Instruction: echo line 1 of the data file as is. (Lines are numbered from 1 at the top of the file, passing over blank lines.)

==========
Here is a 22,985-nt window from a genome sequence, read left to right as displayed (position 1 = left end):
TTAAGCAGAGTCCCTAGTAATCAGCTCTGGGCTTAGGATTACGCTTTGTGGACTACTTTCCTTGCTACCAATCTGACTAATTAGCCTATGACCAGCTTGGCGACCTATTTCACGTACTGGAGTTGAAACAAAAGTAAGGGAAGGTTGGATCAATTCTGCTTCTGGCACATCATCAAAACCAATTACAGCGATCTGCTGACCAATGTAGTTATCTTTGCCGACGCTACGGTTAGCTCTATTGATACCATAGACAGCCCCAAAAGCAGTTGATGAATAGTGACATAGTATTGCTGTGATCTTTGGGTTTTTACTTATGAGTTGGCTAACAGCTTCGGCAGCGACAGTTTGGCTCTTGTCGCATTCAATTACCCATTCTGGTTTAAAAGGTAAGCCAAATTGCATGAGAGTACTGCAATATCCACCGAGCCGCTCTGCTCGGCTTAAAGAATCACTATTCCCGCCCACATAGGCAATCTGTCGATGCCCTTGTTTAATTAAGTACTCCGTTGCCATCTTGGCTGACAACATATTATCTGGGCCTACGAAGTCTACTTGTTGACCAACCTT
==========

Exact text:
Here is a 22,985-nt window from a genome sequence, read left to right as displayed (position 1 = left end):